What happens when faith in God collides with commitment to the job?
In the case of Judge George Greer, a Christian who ordered the removal of Terri Schiavo's feeding tube, the answer is difficult.
Two weeks ago, Greer's pastor asked him to reconsider his membership at Calvary Baptist Church, one of Clearwater's largest and best known Southern Baptist congregations.
Greer severed ties with the theologically conservative congregation within days of the request.
Calvary says it did not technically ask Greer to leave. But to some, its actions may have left the impression that the judge was forced out of the very place where disagreements are supposed to be quashed.
The truth, Calvary says, is that Greer was the first one to walk away and hadn't regularly attended church in several years.
The membership question was merely an attempt to make it official.
"The Schiavo case brought it to the forefront," said the church's pastor, the Rev. William Rice, who posed the question to Greer in a two-page letter. "Our purpose was simply to clarify his membership. ... He'd made public remarks critical to this church. That was his decision."
Long before Rice became Calvary's pastor, Greer had problems with members of the Southern Baptist denomination. The Florida Baptist Witness, published by the Florida Southern Baptist Convention, had written editorials criticizing Greer's actions on Schiavo. Greer later complained that Calvary did not support him during that time, Rice said.
Though Greer had other, unrelated problems with Calvary, he said the editorials led him to stop donating money to the church.
Greer declined to discuss the matter for this story but has previously defended his actions by saying: "If I don't like what the St. Pete Times writes about me, my only recourse is to cancel my subscription."
This prompted Rice to write the March 10 letter to Greer saying, in part:
"If you have chosen to leave Calvary, distance yourself from her and criticize her publicly, then why have you not formally transferred your membership elsewhere? ... I am not asking you to do this, but since you have taken the initiative of withdrawal, and since your connection with Calvary continues to be a point of concern, it would seem the logical and, I would say, biblical course."
The letter, which became public record after Rice mailed it to Greer's work address, also restated Rice's position on supporting human life.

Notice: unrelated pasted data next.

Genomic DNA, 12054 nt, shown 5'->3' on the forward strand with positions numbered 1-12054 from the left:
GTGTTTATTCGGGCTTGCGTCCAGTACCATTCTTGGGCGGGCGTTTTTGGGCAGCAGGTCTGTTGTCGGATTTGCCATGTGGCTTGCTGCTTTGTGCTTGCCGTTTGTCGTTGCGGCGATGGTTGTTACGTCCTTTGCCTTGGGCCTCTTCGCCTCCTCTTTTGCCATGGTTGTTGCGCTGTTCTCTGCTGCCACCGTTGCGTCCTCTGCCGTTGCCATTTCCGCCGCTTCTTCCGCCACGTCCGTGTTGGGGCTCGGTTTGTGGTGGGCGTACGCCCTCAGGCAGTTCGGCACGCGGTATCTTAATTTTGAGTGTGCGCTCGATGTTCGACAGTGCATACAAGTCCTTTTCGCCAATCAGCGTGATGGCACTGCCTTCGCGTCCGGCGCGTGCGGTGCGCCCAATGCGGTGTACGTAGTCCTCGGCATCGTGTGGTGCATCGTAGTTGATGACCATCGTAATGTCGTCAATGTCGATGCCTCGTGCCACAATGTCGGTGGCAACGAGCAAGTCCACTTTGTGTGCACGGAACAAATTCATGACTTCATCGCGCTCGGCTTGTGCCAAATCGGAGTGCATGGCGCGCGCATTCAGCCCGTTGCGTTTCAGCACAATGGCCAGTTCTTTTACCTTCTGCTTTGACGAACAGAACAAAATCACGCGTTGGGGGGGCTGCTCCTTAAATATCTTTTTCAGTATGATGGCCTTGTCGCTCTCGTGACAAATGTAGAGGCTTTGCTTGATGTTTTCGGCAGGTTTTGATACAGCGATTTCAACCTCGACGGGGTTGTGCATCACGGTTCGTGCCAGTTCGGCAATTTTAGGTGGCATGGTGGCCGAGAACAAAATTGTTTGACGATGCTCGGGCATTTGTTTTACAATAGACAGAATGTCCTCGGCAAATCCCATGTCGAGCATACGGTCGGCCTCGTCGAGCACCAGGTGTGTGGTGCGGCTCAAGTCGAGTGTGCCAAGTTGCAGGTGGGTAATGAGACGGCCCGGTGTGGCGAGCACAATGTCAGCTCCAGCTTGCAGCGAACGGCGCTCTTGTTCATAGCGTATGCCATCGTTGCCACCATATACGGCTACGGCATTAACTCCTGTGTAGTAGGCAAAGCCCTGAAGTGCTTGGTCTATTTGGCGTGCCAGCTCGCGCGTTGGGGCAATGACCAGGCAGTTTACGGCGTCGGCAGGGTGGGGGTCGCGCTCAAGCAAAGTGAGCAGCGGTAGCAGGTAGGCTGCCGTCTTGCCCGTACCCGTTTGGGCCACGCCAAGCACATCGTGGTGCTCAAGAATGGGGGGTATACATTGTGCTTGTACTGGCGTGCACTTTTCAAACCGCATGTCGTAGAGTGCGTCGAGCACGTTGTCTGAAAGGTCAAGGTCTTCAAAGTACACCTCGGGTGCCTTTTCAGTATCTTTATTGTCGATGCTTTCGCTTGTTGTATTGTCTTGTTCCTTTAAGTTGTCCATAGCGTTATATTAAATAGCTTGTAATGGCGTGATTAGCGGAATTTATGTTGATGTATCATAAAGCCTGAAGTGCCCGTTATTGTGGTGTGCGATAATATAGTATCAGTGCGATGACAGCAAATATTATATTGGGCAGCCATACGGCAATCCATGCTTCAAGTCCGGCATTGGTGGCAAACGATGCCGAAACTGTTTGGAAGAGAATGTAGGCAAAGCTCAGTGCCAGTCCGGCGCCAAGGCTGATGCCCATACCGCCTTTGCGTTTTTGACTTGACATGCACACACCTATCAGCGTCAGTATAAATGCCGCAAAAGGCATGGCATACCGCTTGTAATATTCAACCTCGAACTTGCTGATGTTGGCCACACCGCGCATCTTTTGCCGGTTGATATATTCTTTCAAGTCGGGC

Clearwater Mayor Frank Hibbard, who said he allows his beliefs to guide his morals, said he understands the issue firsthand as a member of Calvary and a friend of Greer's.
"I think Greer is in a very difficult position in serving the public," Hibbard said.
Bible scholars are split on whether the church's move reflects biblical principles, which often differ based upon the interpretation of denominations. Of these 30,000 or so denominations of Christianity, the groups range in theology from the conservative Southern Baptists to the liberal Unitarian Universalists.
"All authority comes from God and authority either blesses or curses," said George Siemer, with the nondenominational Faith Theological Seminary and Christian College in Tampa. "The possibility exists that the church is looking at the judge's decision to pull the tube not as a blessing but as a curse."
After hearing about the split between the judge and his church, Clearwater's Faith United Church of Christ invited Greer to join.
"He must be so sick of Christians and churches," said the church's pastor, the Rev. Anton DeWet. "We've made idols out of scripture and we've made it such a final truth. ... The moment anyone claims to have the final truth, run for your life."
The Rev. Leroy Campbell, pastor of Mount Olive Missionary Baptist Church in Clearwater, said he won't "turn people out" of his congregation.
"If a member goes against what God says, then they have to deal with the Lord, not me," said Campbell. "Most people say what Christians are supposed to do, but some of them are not Christians."
Parishioners at the Unitarian Universalist Church of Clearwater heard Greer speak about the Schiavo matter last fall.
"We certainly urge people to find a way to live life that is reflective of their scriptural values and commitments," said Rev. Abhi Janamanchi. "But we don't make it a litmus test for their belonging to our community."
Haste may have hurt better judgment on both sides of the divide, said Carl Martin, an associate professor of Biblical Studies at Clearwater Christian College, which is not affiliated with any denomination. "In the heat of the moment, the judgment on either side is premature," Martin said. "The church certainly has been forced into acting immediately. The judge was forced into acting immediately."
Rice, the Calvary Baptist pastor, said he wishes he had never sent that letter to Greer's work address. He said he worries people might think Calvary scoffs at independent thinkers.
"We have managed to hack off everybody," said Rice, who said Greer is - and has always been - welcome at church. "Our hearts are broken like everybody else's. I don't know if anybody comes out winning in this whole thing. It's been a tragedy."